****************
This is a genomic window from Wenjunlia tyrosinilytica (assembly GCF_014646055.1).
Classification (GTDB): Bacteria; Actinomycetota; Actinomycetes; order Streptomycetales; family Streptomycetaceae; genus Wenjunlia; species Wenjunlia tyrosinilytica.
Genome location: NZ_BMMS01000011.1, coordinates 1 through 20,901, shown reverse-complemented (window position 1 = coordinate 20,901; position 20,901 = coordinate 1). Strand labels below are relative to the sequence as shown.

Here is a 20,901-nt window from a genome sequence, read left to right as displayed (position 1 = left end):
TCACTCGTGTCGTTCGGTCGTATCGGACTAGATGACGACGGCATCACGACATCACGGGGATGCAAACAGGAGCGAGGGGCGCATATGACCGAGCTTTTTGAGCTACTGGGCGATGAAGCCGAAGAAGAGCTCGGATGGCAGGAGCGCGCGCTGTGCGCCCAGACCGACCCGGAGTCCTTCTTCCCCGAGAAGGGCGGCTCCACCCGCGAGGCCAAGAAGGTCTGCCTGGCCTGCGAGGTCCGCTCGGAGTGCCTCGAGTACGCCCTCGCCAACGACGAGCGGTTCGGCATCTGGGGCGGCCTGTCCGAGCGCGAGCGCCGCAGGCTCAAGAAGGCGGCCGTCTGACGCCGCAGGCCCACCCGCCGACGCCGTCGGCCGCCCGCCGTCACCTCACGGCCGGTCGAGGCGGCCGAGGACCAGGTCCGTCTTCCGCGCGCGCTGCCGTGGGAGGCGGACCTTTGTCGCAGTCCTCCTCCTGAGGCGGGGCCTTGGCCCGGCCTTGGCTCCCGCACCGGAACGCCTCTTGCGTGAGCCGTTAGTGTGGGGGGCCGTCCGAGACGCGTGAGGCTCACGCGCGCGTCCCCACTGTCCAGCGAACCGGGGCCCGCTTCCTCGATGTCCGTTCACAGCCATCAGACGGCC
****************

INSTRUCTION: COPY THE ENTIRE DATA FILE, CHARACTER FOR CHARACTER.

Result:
This is a genomic window from Wenjunlia tyrosinilytica (assembly GCF_014646055.1).
Classification (GTDB): Bacteria; Actinomycetota; Actinomycetes; order Streptomycetales; family Streptomycetaceae; genus Wenjunlia; species Wenjunlia tyrosinilytica.
Genome location: NZ_BMMS01000011.1, coordinates 1 through 20,901, shown reverse-complemented (window position 1 = coordinate 20,901; position 20,901 = coordinate 1). Strand labels below are relative to the sequence as shown.

Here is a 20,901-nt window from a genome sequence, read left to right as displayed (position 1 = left end):
TCACTCGTGTCGTTCGGTCGTATCGGACTAGATGACGACGGCATCACGACATCACGGGGATGCAAACAGGAGCGAGGGGCGCATATGACCGAGCTTTTTGAGCTACTGGGCGATGAAGCCGAAGAAGAGCTCGGATGGCAGGAGCGCGCGCTGTGCGCCCAGACCGACCCGGAGTCCTTCTTCCCCGAGAAGGGCGGCTCCACCCGCGAGGCCAAGAAGGTCTGCCTGGCCTGCGAGGTCCGCTCGGAGTGCCTCGAGTACGCCCTCGCCAACGACGAGCGGTTCGGCATCTGGGGCGGCCTGTCCGAGCGCGAGCGCCGCAGGCTCAAGAAGGCGGCCGTCTGACGCCGCAGGCCCACCCGCCGACGCCGTCGGCCGCCCGCCGTCACCTCACGGCCGGTCGAGGCGGCCGAGGACCAGGTCCGTCTTCCGCGCGCGCTGCCGTGGGAGGCGGACCTTTGTCGCAGTCCTCCTCCTGAGGCGGGGCCTTGGCCCGGCCTTGGCTCCCGCACCGGAACGCCTCTTGCGTGAGCCGTTAGTGTGGGGGGCCGTCCGAGACGCGTGAGGCTCACGCGCGCGTCCCCACTGTCCAGCGAACCGGGGCCCGCTTCCTCGATGTCCGTTCACAGCCATCAGACGGCC